Where a non-movant fails to adequately oppose a properly supported factual assertion made in a motion for summary judgment, a district court has no duty to perform an independent review of the record to find proof of a factual dispute, even if that non-movant is proceeding pro se. FN7 In the event the district court chooses to conduct such an independent review of the record, any verified complaint filed by the plaintiff should be treated as an affidavit.FN8 (Here, I note that Plaintiffs' Fourth Amended Complaint contains a verification pursuant to 28 U.S.C. § 1746.)FN9 In any event, to be sufficient to create a factual issue for purposes of a summary judgment motion, an affidavit must, among other things, not be conclusory.FN10 An affidavit is conclusory if, for example, its assertions lack any supporting evidence or are too general.FN11 Finally, even where an affidavit (or verified complaint) is nonconclusory, it may be insufficient to create a factual issue where it is (1) "largely unsubstantiated by any other direct evidence" and (2) "so replete with inconsistencies and improbabilities that no reasonable juror would undertake the suspension of disbelief necessary to credit the allegations made in the complaint."FN12

FN7. See Amnesty Am. v. Town of W. Hartford, 288 F.3d 467, 470 (2d Cir.2002) ("We agree with those circuits that have held that Fed.R.Civ.P. 56 does not impose an obligation on a district court to perform an independent review of the record to find proof of a factual dispute.") [citations omitted]; accord, Lee v. Alfonso, No. 04-1921, 2004 U.S.App. LEXIS 21432 (2d Cir. Oct. 14, 2004), aff'g, 97-CV-1741, 2004 U.S. Dist. LEXIS 20746, at *12-13 (N.D.N.Y. Feb. 10, 2004) (Scullin, J.) (granting motion for summary judgment); Fox v. Amtrak, 04-CV-1144, 2006 U.S. Dist. LEXIS 9147, at *1-4 (N.D.N.Y. Feb. 16, 2006) (McAvoy, J.) (granting motion for summary judgment); Govan v. Campbell, 289 F.Supp.2d 289, 295 (N.D.N.Y. Oct. 29, 2003) (Sharpe, M.J.) (granting motion for summary judgment); Prestopnik v. Whelan, 253 F.Supp.2d 369, 371-372 (N.D.N.Y.2003) (Hurd, J.).
FN8. See Patterson v. County of Oneida, 375 F.3d 206, 219 (2d. Cir.2004) ("[A] verified pleading... has the effect of an affidavit and may be relied upon to oppose summary judgment."); Fitzgerald v. Henderson, 251 F.3d 345, 361 (2d Cir.2001) (holding that plaintiff "was entitled to rely on [his verified amended complaint] in opposing summary judgment"), cert. denied, 536 U.S. 922 (2002); Colon v. Coughlin, 58 F.3d 865, 872 (2d Cir.1993) ("A verified complaint is to be treated as an affidavit for summary judgment purposes.") [citations omitted].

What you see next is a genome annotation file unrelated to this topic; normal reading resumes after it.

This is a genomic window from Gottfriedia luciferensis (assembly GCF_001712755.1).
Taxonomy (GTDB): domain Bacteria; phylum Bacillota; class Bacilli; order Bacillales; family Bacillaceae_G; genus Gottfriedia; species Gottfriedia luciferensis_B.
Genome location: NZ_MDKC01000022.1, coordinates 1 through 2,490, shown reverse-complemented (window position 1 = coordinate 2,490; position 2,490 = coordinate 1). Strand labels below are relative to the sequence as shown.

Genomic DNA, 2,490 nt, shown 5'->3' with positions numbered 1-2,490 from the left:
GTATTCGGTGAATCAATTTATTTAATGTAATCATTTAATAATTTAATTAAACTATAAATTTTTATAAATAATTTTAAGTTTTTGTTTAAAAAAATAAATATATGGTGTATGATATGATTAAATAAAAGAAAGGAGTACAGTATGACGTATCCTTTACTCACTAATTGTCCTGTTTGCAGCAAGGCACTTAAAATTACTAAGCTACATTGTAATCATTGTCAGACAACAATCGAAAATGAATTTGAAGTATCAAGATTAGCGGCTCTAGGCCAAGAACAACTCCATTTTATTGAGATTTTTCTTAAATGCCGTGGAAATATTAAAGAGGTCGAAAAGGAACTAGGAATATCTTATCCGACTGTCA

FN9. (Dkt. No. 16, at 23 [Plf.'s Fourth Am. Compl.].)
FN10. See Fed.R.Civ.P. 56(e) (requiring that non-movant "set forth specific facts showing that there is a genuine issue for trial"); Patterson, 375 F.3d at 219 (2d. Cir.2004) ("Nor is a genuine issue created merely by the presentation of assertions [in an affidavit] that are conclusory.") [citations omitted]; Applegate v. Top Assoc., 425 F.2d 92, 97 (2d Cir.1970) (stating that the purpose of Rule 56[e] is to "prevent the exchange of affidavits on a motion for summary judgment from degenerating into mere elaboration of conclusory pleadings").
FN11. See, e.g., Bickerstaff v. Vassar Oil, 196 F.3d 435, 452 (2d Cir.1998) (McAvoy, C.J., sitting by designation) ("Statements [for example, those made in affidavits, deposition testimony or trial testimony] that are devoid of any specifics, but replete with conclusions, are insufficient to defeat a properly supported motion for summary judgment.") [citations omitted]; West-Fair Elec. Contractors v. Aetna Cas. & Sur., 78 F.3d 61, 63 (2d Cir.1996) (rejecting affidavit's conclusory statements that, in essence, asserted merely that there was a dispute between the parties over the amount owed to the plaintiff under a contract); Meiri v. Dacon, 759 F.2d 989, 997 (2d Cir.1985) (plaintiff's allegation that she "heard disparaging remarks about Jews, but, of course, don't ask me to pinpoint people, times or places.... It's all around us" was conclusory and thus insufficient to satisfy the requirements of Rule 56[e]), cert. denied, 474 U.S. 829 (1985); Applegate, 425 F.2d at 97 ("[Plaintiff] has provided the court [through his affidavit] with the characters and plot line for a novel of intrigue rather than the concrete particulars which would entitle him to a trial.").